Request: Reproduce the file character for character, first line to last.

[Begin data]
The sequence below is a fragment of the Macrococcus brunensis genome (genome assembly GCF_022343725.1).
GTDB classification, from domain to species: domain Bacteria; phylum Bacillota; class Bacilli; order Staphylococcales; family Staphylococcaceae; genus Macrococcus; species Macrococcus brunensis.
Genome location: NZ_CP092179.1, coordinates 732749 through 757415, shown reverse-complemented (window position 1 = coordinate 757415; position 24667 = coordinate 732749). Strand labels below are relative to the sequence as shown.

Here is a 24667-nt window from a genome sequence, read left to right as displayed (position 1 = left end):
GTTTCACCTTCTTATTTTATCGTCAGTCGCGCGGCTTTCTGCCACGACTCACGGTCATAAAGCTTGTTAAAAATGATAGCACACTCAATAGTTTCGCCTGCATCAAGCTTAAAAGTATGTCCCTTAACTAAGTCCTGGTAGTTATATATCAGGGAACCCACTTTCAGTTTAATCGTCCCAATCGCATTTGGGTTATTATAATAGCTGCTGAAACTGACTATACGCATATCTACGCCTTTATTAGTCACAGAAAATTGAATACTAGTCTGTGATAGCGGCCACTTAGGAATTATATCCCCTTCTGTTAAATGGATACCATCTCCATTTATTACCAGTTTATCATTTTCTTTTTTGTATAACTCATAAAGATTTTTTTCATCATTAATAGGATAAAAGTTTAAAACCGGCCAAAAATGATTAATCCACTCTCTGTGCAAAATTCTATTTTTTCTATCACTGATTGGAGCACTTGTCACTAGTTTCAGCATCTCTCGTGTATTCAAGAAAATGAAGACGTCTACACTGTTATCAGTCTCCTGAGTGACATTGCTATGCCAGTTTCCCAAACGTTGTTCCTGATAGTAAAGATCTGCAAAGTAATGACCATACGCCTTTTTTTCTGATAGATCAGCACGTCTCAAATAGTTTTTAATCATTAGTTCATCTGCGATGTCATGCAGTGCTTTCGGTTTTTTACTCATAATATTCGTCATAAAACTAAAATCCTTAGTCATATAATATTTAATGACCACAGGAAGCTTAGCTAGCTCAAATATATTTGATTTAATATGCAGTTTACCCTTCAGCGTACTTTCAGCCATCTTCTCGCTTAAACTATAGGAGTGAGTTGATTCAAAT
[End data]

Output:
The sequence below is a fragment of the Macrococcus brunensis genome (genome assembly GCF_022343725.1).
GTDB classification, from domain to species: domain Bacteria; phylum Bacillota; class Bacilli; order Staphylococcales; family Staphylococcaceae; genus Macrococcus; species Macrococcus brunensis.
Genome location: NZ_CP092179.1, coordinates 732749 through 757415, shown reverse-complemented (window position 1 = coordinate 757415; position 24667 = coordinate 732749). Strand labels below are relative to the sequence as shown.

Here is a 24667-nt window from a genome sequence, read left to right as displayed (position 1 = left end):
GTTTCACCTTCTTATTTTATCGTCAGTCGCGCGGCTTTCTGCCACGACTCACGGTCATAAAGCTTGTTAAAAATGATAGCACACTCAATAGTTTCGCCTGCATCAAGCTTAAAAGTATGTCCCTTAACTAAGTCCTGGTAGTTATATATCAGGGAACCCACTTTCAGTTTAATCGTCCCAATCGCATTTGGGTTATTATAATAGCTGCTGAAACTGACTATACGCATATCTACGCCTTTATTAGTCACAGAAAATTGAATACTAGTCTGTGATAGCGGCCACTTAGGAATTATATCCCCTTCTGTTAAATGGATACCATCTCCATTTATTACCAGTTTATCATTTTCTTTTTTGTATAACTCATAAAGATTTTTTTCATCATTAATAGGATAAAAGTTTAAAACCGGCCAAAAATGATTAATCCACTCTCTGTGCAAAATTCTATTTTTTCTATCACTGATTGGAGCACTTGTCACTAGTTTCAGCATCTCTCGTGTATTCAAGAAAATGAAGACGTCTACACTGTTATCAGTCTCCTGAGTGACATTGCTATGCCAGTTTCCCAAACGTTGTTCCTGATAGTAAAGATCTGCAAAGTAATGACCATACGCCTTTTTTTCTGATAGATCAGCACGTCTCAAATAGTTTTTAATCATTAGTTCATCTGCGATGTCATGCAGTGCTTTCGGTTTTTTACTCATAATATTCGTCATAAAACTAAAATCCTTAGTCATATAATATTTAATGACCACAGGAAGCTTAGCTAGCTCAAATATATTTGATTTAATATGCAGTTTACCCTTCAGCGTACTTTCAGCCATCTTCTCGCTTAAACTATAGGAGTGAGTTGATTCAAAT